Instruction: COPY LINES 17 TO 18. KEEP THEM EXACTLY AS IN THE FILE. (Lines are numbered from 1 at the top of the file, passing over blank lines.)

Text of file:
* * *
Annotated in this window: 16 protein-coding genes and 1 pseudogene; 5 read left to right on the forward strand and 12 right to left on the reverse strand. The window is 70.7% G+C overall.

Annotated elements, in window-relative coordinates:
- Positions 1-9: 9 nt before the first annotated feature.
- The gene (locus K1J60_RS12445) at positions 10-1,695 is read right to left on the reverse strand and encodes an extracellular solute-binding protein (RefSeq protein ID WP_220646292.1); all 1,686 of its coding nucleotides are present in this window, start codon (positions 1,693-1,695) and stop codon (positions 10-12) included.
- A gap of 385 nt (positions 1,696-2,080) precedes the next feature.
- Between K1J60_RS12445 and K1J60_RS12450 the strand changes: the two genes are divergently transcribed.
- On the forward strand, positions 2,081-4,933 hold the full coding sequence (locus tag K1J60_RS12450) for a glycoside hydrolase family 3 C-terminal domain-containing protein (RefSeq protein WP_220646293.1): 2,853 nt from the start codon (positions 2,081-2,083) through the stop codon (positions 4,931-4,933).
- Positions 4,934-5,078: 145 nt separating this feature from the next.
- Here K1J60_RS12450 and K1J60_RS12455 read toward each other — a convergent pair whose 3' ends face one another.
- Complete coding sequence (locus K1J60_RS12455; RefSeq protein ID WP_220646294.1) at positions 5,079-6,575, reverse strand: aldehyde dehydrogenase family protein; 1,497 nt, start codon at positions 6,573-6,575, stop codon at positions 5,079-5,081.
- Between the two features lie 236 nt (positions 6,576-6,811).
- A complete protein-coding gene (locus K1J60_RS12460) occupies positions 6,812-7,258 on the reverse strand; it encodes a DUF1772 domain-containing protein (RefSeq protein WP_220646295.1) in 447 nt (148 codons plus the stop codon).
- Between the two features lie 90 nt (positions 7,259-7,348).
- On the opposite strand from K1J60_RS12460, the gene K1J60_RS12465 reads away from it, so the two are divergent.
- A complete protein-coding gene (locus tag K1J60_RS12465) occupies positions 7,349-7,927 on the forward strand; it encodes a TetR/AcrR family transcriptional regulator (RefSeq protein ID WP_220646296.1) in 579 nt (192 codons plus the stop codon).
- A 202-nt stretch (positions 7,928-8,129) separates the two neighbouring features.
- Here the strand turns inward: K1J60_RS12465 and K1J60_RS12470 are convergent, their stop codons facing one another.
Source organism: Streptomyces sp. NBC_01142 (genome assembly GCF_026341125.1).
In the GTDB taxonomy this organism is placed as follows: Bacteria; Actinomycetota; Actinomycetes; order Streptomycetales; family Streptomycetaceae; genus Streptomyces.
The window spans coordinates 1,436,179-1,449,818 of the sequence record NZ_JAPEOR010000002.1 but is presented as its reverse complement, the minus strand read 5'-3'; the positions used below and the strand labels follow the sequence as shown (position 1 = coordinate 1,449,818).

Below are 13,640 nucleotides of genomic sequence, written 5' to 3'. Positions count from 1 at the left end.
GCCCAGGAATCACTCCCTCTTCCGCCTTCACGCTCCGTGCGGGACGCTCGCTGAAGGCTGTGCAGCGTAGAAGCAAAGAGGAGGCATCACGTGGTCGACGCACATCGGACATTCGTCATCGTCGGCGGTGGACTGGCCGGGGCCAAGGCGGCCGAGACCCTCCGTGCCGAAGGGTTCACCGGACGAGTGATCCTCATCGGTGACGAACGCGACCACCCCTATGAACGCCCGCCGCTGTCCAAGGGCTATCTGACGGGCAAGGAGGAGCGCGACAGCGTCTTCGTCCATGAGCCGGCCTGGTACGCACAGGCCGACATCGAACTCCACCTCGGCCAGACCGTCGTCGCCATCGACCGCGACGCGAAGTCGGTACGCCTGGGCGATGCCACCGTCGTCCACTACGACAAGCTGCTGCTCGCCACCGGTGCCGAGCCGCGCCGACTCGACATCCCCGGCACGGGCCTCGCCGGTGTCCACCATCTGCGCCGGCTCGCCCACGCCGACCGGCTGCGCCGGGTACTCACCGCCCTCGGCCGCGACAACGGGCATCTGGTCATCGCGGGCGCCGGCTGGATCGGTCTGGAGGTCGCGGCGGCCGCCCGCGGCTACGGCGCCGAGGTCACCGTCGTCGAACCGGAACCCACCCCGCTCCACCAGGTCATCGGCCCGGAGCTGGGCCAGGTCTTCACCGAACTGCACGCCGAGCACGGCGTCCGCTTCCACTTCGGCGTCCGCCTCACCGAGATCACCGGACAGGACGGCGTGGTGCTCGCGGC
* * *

- Here the strand turns inward: K1J60_RS12465 and K1J60_RS12470 are convergent, their stop codons facing one another.
Source organism: Streptomyces sp. NBC_01142 (genome assembly GCF_026341125.1).